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International Travel Policy & Guidelines

International Travel and Programs Policy for CU-Boulder

Approved by the Provost - November, 2009

In order to better support international activities and to address risk management issues for the university and its faculty, staff, and students undertaking international travel, the University of Colorado Boulder establishes the following guidelines for traveling internationally on university-related business. Note that this policy specifically excludes all personal leisure or vacation travel.

The existing CU System policy regarding international travel remains in place. The system has developed a revised Travel Authorization form that will collect more information and provide greater reference material for international travelers. The following new CU-Boulder protocol will better inform faculty and staff regarding issues related to risk management, health and safety, and export controls and allow the campus to maintain better records of our international work.

Policy on International Travel and Programs
This CU-Boulder policy applies to the following two types of international travel and programs:

  1. International travel by students, staff or faculty related to their CU-Boulder positions
  2. International travel and programs offered by CU-Boulder for academic credit or international travel which has three or more students participating in the travel

Any faculty or staff members who are traveling with students internationally--for example to an international professional conference--need to provide their travel information to the Office of International Education to include names, dates, specific travel destinations and purpose.

If the travel includes three or more students or if academic credit will be awarded, the program leader will be required to meet with appropriate staff in of the Office of International Education as early as is feasible. For formal academic programs, nine months lead time may be needed. All study abroad programs must be operated through the Office of International Education and have the approval of the campus-wide Study Abroad Committee. This process aims to ensure that all our Study Abroad programs have appropriate planning, implementation and faculty.

Guidance on international travel from the Office of International Education

International travel by staff, students or faculty which is undertaken strictly for personal reasons does not encumber the university in any way to be responsible for assistance, responsibility, or liability in the event of any adverse consequences as part of that travel. International travel which has both a personal component and a university-related component needs to be reported to the CU-Boulder Office of International Education detailing the university-related component.

The Office of International Education (OIE) has developed a set of guidelines for all faculty, staff and students participating in activities abroad. The first set of guidelines below applies to all travelers and provides a checklist of essential points for you to think about as you prepare to go abroad.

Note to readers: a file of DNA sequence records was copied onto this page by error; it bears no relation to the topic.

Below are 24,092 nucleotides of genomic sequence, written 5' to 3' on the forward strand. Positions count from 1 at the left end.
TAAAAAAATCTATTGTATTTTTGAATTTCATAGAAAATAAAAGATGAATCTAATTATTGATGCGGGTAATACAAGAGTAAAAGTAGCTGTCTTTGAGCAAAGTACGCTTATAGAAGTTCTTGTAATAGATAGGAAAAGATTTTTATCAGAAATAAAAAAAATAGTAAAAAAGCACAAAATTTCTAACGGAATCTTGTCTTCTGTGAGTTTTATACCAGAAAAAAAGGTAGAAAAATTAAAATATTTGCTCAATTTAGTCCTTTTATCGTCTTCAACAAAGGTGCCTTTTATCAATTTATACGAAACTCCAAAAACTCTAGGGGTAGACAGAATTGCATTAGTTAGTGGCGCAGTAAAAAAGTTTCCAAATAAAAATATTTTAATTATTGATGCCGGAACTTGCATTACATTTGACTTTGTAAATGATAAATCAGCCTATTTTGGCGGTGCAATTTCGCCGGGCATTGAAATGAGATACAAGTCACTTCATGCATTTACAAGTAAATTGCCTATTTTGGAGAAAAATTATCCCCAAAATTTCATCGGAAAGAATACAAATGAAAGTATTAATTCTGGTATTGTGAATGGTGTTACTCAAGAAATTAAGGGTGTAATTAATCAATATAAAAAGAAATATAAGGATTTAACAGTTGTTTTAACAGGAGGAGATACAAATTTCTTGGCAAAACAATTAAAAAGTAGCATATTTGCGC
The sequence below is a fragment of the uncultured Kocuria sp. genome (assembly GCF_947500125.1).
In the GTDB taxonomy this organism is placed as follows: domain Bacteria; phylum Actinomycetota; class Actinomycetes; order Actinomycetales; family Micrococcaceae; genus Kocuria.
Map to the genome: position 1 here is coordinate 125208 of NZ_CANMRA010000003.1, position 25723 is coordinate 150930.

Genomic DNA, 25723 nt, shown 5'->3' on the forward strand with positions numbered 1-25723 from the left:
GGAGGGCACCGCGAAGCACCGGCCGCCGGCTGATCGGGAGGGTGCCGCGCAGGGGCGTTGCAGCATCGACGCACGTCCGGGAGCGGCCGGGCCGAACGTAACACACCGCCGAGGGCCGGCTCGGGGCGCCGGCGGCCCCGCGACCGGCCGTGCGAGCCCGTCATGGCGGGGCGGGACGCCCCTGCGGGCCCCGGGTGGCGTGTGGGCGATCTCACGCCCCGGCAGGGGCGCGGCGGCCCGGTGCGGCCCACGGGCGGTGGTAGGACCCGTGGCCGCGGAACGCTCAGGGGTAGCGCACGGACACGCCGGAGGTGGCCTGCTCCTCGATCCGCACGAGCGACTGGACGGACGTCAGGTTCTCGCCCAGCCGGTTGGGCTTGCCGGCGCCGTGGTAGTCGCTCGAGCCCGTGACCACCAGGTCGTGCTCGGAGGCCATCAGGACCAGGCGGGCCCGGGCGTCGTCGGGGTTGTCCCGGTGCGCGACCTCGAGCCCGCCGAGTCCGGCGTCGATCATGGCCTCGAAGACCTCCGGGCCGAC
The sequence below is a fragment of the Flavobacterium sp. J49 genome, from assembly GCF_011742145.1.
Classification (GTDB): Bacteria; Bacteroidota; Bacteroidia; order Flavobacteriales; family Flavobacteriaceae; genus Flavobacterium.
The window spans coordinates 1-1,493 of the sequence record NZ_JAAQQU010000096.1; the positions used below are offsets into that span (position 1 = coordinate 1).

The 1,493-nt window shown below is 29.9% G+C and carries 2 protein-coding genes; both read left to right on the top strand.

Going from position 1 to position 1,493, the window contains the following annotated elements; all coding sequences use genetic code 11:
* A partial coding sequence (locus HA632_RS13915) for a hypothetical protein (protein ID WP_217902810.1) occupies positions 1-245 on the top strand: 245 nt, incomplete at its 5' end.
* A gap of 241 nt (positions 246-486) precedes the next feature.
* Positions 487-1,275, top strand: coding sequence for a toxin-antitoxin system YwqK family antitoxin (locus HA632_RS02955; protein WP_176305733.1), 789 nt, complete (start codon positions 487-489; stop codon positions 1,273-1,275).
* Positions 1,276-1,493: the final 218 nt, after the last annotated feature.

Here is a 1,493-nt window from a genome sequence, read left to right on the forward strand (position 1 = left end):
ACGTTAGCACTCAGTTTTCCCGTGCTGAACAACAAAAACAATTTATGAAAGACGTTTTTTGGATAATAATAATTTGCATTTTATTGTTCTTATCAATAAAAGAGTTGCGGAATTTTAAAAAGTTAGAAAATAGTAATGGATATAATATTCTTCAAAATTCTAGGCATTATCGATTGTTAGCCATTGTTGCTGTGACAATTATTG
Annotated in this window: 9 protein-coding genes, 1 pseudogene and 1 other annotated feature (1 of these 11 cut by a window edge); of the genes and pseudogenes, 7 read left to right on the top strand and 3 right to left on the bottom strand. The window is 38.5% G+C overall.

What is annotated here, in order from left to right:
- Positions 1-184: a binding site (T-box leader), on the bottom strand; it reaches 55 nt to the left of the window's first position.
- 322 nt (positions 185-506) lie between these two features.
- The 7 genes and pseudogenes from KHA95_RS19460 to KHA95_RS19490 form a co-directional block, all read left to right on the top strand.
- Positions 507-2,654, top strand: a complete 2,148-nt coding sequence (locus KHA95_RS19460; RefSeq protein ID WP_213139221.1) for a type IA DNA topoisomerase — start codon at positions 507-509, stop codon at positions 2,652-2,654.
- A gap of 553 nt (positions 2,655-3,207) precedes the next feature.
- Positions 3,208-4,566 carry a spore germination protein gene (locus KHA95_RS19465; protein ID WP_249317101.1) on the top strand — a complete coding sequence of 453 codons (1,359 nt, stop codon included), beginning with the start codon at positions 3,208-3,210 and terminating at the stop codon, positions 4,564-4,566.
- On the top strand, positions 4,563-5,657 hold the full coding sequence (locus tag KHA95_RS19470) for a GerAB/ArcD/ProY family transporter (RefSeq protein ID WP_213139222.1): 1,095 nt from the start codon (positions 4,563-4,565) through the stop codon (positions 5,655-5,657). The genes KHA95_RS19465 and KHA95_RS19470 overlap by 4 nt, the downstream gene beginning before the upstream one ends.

The second set of guidelines applies specifically to student groups traveling abroad and faculty/staff traveling with students abroad. These are designed to set standards and to comply with best practices in international education which minimize risk to students, staff, and faculty participating in activities abroad.

Guidelines on Professional International Activities

____1. Follow university policies for travel (e.g. travel authorization, ticket purchase, etc.).

____2. Be aware of Export Controls: You can find more information on Export Controls and tips on traveling with laptops, research equipment and other high-tech items at:

____3. If you plan to conduct research abroad, consult the Human Research Committee website.

____4. Review U.S. Department of State Country Specific Information: The U.S. Department of State provides valuable information sheets for every country in the world. The information covers safety, crime, entrance and visa requirements, contacts for consulates and embassies, etc.

____5. Check to see if there is a travel warning or a travel alert in place for the country you will be visiting

____6. Register your trip on the online U.S. Department of State's Smart Traveler Enrollment Program (STEP).

____7. Be aware of required visas and travel documents: You may be required to obtain a visa or other travel documents in addition to a passport. It is your responsibility to ensure that you have the correct visa type for the activities that you are undertaking in the host country. Failure to obtain the correct visa can lead to legal action by the host country. (For example, engaging in research without the proper permission in a foreign country can potentially lead to legal action and arrest by local authorities.)

Information on entry/exit requirements for U.S. citizens can be found on the appropriate U.S. Department of State Country Specific Information page (on the page, choose the country you are interested in).

Visa requirements may be different for citizens of countries other than the United States. We recommend that non-U.S. citizens review the host country’s embassy website to identify entry and exit requirements for the host country applicable to their nationality.

____8. Plan for international insurance coverage: The University provides an emergency assistance program, SOS, to help with emergency situations while traveling outside of the United States, for its employees and authorized travelers. For information on this program and how to access it while traveling, refer to the University Risk Management (URM) website or call 303- 860-5682.

For information regarding general and auto liability, and employee workers’ compensation insurance while traveling internationally, e-mail URM on at: or call the number above.

Although University employees traveling on university business are enrolled in the SOS Foreign Travel program, note that this does not provide supplemental health or medical coverage. Faculty/staff and students participating in CU-Boulder International Activities should have supplemental international health insurance for the period they are abroad. It is recommended that the international insurance include major medical coverage as well as coverage for medical evacuation and repatriation of remains.

Here are examples of just a few companies who provide such coverage. (There are many more, and OIE cannot recommend one company over another.)

Additional insurance information on US Department of State web site.

____9. Reference the travel safety webpage on the OIE website for health, safety and travel tips for an exhaustive list of websites that provide helpful information regarding health, safety, cultural adjustment and general travel tips.